There are 1070 non-association private schools (compared to 1280 ISC schools) which educate the remaining 16% of pupils which if my sums are correct means that the average number of pupils per non-association school is only 92 and given that ISC schools are more selective it follows that you have selected the academic tail end of private pupils, in tiny schools that must be on the cusp of viability, as your comparison group for all state schools.

Nigel Ford's picture
Wed, 14/12/2016 - 19:46

Not sure that all state schools that have 6th forms do select by ability as many have Btec exams which are inferior to A' levels and would have no benchmark to entry.

Are you saying that even low performing ISC public schools allow pupils onto their A level courses if they have failed the GCSE exam? Surely not, so they are selective.

And the best performing public schools have a very high bar for entry to their 6th form.

If you want to compare like with like, look at the city of Durham, where the ISC public school of the eponymous name of the city compares quite a bit less favourably than the comp, Durham Johnston, on 2015 A level results, despite having similar entry criteria for their 6th forms. In fact the public school has a slightly higher bar. And you have to pay at least 15K a year for the privilege whereas the comp is free!!

Get out of that, Red boy.

Ellen Mukwewa's picture
Wed, 10/04/2019 - 17:26

Hello Janet. My comments are about the article -Non-association private schools less likely to be good or better than state schools.
I recently wrote an article about the same topic on LinkedIn, I would love to discuss this with you but I thought I'd share my thoughts first. Please find my article here:

Janet Downs's picture
Thu, 11/04/2019 - 08:39

Thanks to the link to your article.  The latest data, as your article points out, shows non-association independent schools are less likely to be judged outstanding than state-funded schools.  Safeguarding seems to be the dominant trigger for being found wanting by Ofsted.  However, it should be noted that association independent schools (ie those inspected by ISI) are also failing FCI/EQI and Regulatory Compliance insections.  A list of warning letters sent to independent schools (not-association and association) by the DfE is here.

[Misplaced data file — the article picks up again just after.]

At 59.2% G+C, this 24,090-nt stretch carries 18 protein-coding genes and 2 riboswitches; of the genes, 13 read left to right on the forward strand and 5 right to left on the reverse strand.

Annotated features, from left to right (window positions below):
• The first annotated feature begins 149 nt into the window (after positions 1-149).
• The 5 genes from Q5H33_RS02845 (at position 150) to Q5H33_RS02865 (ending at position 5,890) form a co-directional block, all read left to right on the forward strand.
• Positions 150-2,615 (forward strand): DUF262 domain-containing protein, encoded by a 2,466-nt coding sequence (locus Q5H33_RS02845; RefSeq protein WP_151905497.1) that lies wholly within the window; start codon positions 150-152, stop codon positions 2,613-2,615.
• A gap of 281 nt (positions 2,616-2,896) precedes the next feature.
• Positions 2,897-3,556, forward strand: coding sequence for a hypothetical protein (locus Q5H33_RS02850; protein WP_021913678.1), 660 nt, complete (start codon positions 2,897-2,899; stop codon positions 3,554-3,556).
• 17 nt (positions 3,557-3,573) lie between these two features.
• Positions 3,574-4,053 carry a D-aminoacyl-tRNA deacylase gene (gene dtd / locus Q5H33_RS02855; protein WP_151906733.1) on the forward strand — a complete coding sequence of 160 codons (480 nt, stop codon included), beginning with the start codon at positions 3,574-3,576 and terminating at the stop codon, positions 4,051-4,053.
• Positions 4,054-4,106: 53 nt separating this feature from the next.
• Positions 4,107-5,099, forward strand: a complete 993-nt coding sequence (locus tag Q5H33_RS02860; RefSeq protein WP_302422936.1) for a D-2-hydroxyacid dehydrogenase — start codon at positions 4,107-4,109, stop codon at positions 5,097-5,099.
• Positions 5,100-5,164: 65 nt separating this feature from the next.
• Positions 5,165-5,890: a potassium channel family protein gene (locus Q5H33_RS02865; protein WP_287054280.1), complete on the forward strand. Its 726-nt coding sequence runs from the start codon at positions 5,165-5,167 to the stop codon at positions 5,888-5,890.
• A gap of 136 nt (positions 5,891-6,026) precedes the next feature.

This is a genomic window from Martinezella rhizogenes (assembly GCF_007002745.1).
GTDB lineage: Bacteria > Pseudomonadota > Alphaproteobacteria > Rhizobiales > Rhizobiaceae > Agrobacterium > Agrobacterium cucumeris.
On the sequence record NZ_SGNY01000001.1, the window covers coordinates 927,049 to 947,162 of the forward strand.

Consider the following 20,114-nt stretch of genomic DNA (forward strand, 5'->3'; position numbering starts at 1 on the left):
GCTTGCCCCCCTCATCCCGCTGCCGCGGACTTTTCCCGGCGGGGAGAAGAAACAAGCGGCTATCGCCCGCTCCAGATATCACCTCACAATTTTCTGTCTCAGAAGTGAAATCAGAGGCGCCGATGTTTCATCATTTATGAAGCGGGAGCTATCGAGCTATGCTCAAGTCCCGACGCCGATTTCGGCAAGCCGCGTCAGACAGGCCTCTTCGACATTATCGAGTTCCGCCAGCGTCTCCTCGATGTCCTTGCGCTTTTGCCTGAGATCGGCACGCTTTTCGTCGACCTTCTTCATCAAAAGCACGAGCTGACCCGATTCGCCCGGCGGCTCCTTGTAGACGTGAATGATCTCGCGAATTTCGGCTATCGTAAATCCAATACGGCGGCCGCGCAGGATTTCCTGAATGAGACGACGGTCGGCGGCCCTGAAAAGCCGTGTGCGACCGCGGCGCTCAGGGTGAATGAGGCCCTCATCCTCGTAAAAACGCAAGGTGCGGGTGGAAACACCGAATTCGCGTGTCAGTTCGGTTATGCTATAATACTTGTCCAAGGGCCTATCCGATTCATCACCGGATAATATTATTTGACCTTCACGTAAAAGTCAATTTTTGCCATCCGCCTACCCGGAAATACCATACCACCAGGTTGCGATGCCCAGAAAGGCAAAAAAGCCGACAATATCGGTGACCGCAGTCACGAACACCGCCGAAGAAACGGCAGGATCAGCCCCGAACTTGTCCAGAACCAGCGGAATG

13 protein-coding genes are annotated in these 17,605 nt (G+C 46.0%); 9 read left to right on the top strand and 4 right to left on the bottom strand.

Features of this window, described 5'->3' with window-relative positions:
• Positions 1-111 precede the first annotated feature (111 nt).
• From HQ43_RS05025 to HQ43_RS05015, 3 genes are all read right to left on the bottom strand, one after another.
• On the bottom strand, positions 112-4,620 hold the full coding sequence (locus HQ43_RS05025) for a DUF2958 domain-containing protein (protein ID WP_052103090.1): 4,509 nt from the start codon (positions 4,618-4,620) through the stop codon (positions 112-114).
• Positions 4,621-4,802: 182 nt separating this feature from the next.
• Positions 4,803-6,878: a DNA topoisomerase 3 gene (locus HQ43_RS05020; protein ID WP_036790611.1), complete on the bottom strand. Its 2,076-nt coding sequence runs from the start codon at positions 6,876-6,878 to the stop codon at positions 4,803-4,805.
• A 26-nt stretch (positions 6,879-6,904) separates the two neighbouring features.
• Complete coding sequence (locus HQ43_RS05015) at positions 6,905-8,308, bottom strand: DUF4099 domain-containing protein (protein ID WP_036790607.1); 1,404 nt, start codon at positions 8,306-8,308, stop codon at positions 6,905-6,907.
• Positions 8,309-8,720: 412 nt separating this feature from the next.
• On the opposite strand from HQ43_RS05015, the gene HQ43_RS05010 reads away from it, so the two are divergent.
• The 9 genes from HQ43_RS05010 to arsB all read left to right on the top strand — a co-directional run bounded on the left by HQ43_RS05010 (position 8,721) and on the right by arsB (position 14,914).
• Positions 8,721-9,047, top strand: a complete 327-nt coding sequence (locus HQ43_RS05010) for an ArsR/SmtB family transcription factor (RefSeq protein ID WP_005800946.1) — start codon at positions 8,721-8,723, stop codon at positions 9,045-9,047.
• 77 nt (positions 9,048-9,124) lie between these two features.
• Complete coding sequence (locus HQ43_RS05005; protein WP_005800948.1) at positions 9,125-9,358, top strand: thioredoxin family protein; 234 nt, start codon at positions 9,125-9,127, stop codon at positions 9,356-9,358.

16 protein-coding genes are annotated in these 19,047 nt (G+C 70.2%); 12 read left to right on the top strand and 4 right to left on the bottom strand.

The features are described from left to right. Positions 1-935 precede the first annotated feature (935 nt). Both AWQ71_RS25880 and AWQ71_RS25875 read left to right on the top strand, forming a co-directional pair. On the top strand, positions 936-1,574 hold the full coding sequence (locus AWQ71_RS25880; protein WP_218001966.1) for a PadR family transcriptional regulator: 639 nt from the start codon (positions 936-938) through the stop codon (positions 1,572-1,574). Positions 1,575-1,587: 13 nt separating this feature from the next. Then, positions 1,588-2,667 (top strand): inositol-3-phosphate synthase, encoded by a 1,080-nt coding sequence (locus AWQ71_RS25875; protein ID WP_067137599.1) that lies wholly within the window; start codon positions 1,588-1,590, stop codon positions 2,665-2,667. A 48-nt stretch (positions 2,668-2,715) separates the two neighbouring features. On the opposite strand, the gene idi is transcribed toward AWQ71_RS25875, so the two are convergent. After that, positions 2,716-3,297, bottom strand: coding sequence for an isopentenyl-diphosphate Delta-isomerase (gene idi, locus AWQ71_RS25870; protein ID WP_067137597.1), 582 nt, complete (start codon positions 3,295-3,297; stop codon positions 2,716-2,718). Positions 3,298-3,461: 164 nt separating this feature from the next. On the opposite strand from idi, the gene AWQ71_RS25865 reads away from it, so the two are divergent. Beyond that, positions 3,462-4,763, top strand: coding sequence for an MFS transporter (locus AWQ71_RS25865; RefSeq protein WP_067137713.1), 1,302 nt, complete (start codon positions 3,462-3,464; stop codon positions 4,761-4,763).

Ellen Mukwewa's picture
Thu, 11/04/2019 - 08:58

Hi Janet. Thanks for your response. I don't disagree with your comment about the inspection outcomes and I am aware of the warning letters sent to independent schools because I work with schools who have received these letters to help them bounce back. Where we see things differently is the reason for the difference in the outcomes. The difference in inspection outcomes between state funded and independent schools - and here I am only talking about those inspected by Ofsted because I have not looked at the others - is not because the independent schools are inherently bad, it is because they are not inspected using the same rules - despite the existence of a common inspection framework. Independent Schools also have to comply with the Independent School Standards and this requirement has been integrated into the Ofsted grading criteria for non- association independent schools. Read the first line of the grading criteria for "outstanding", "good" and "requires improvement" in the Overall Effectiveness judgment on pages 34 & 34 of the inspection handbook for non-association independent schools. If a school fails to comply with any of the 34 additional regulations that state-funded schools don't have to worry about - they will most certainly get a grade 3 or below during inspection. It is all about the standards and safeguarding which you mentioned above is included in these standards. I am essentially saying we cannot compare the inspection outcomes of state funded schools and non-association independent schools because they are not inspected using the same rules.

Janet Downs's picture
Thu, 11/04/2019 - 09:24

I've been aware of the difference between ISI inspection gradings and Ofsted gradings.  ISI Grade 3 is 'sound' whereas Ofsted Grade 3 is requires improvement (what a difference this description makes).

I admit I haven't compared the different frameworks in detail.   That's because, as far as I'm aware, independent school standards also apply in part to academies and free schools (which are technically 'independent' schools funded by the state).  See here



Ellen Mukwewa's picture
Thu, 11/04/2019 - 09:04

Sorry Janet. I forgot to add the link to the document I refer to in my comment above. Here it is:

Ellen Mukwewa's picture
Thu, 11/04/2019 - 09:46

You are right, the description makes a world of difference. Also, I was not aware that academies and free schools have to comply with parts of the standards - thanks for the link.
It's been great to talk to you Janet, I haven't come across a lot of people who are interested in this topic.